“Let’s hide your insects,” said Ginger.
They approached the box which William had inadvertently left open. It was empty. “They’ve hid themselves,” said William, as though pleased at the sign of the intelligence from his exhibits.
- Number: 8.5
- Published: 1927 (1926 in magazine form)
- Book: William in Trouble
- Synopsis: The Outlaws use an empty girls’ school to host a circus for Joan.
Joan has returned from a lengthy absence and William, whose bashful and reluctant love for Joan is rivalled only by Joan’s unbashful and unreluctant love for him, decides to welcome her back by putting on a circus.
Said circus consisted of a collection of insects, a mechanical monkey stolen from Henry’s little sister (“It looks jus’ the same as a real monkey”), a parrot stolen from Douglas’s aunt, Ginger’s cat Rameses, and William’s “’straordinarily clever” rat Whitey.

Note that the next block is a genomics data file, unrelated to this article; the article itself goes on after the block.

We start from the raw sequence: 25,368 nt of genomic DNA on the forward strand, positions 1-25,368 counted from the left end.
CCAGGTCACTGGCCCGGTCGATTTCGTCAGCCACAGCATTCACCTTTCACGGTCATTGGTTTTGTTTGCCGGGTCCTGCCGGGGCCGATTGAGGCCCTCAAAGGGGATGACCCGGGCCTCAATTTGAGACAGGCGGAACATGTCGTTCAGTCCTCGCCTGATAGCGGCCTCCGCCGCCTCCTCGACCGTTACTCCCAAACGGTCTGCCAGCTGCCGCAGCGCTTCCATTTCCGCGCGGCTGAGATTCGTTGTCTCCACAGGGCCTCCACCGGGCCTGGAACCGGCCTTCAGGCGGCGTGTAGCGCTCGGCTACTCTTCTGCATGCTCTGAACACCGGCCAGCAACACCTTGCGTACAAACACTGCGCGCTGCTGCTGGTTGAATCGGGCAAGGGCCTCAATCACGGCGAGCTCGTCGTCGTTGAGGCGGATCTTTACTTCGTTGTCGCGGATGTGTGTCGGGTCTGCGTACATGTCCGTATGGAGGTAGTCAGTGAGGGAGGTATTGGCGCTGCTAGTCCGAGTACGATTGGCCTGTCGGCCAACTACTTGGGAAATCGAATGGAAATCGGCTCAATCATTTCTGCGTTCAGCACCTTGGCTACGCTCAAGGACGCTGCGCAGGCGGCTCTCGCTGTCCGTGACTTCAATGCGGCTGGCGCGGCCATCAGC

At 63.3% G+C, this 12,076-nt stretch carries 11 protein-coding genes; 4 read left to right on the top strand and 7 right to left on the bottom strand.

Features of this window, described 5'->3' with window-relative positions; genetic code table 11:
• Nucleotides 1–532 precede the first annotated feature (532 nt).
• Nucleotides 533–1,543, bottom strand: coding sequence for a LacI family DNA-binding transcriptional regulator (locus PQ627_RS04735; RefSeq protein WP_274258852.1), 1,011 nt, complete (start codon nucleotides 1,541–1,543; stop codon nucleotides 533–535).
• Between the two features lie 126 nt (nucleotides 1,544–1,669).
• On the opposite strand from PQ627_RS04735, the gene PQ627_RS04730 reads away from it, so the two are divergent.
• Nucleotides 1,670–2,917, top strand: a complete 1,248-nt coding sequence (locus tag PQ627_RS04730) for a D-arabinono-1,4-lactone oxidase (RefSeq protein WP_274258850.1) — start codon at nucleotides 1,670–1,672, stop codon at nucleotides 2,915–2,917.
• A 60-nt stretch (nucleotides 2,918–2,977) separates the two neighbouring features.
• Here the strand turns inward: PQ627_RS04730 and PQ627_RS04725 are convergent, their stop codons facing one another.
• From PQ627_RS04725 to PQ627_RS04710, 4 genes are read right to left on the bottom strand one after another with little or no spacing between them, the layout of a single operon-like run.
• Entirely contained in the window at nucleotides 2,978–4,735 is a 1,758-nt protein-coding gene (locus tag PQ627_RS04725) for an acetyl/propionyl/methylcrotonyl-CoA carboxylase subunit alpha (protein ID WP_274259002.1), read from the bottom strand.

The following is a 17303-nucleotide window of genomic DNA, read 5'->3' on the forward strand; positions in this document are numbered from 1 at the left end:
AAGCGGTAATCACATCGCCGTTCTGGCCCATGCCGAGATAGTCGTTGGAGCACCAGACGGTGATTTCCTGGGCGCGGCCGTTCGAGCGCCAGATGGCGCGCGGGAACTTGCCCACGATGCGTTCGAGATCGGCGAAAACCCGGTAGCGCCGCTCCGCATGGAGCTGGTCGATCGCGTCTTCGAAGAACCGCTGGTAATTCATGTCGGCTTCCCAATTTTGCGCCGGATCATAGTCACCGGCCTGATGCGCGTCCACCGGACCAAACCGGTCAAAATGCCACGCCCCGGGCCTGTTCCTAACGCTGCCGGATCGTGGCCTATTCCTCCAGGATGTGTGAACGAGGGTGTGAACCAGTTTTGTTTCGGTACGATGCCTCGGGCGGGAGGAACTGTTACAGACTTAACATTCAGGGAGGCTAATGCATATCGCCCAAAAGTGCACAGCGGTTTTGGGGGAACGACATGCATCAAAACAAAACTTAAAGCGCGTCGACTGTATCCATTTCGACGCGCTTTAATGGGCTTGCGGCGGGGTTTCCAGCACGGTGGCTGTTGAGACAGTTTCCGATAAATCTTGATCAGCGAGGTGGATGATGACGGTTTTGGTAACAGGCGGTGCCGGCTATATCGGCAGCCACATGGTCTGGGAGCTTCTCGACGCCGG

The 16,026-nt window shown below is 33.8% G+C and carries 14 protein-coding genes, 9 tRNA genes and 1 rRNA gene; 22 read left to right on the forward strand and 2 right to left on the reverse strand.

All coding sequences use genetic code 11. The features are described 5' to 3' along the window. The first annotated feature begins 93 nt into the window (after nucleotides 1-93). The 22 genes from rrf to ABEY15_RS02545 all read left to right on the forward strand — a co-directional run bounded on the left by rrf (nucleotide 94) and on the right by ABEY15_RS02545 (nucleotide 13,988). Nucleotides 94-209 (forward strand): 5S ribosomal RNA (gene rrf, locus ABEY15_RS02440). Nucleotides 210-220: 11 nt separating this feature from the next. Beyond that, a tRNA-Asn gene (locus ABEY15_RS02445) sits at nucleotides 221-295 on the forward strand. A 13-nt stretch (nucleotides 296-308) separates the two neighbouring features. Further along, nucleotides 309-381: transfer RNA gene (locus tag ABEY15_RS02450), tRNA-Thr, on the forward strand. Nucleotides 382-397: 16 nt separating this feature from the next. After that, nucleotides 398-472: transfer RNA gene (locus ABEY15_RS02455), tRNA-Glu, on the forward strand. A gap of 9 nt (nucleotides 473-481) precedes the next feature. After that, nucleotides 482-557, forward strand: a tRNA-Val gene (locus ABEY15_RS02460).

William slashed carelessly at the grass around him with his ash switch (William always carried an ash switch for the purpose of slashing at the grass and fences and hedges around him).
The Outlaws decide that the best venue for this event of the century would be the local girls’ school, which was standing empty in the holidays.
But, unbeknown to them, it was not standing empty, and there was a conference taking place. But when the Society for the Study of Psychical Philosophy began hearing strange disembodied voices (albeit voices that sound suspiciously like a parrot) they retreat in a hurry.
The thing about this story is… I feel we’ve done it already. We’ve seen the Outlaws put on lacklustre circuses (The Show, 1.5; William the Showman, 4.10). We’ve seen the Outlaws accidentally hold their events in venues that clash with village societies (A Birthday Treat, 6.2). And we’ve seen the Outlaws’ trespassing fool believers in the unworldly into believing in the unworldly (“The Haunted House”, 5.7).
There’s nothing wrong with William’s Mammoth Circus as such, it’s just that there’s nothing new in it either.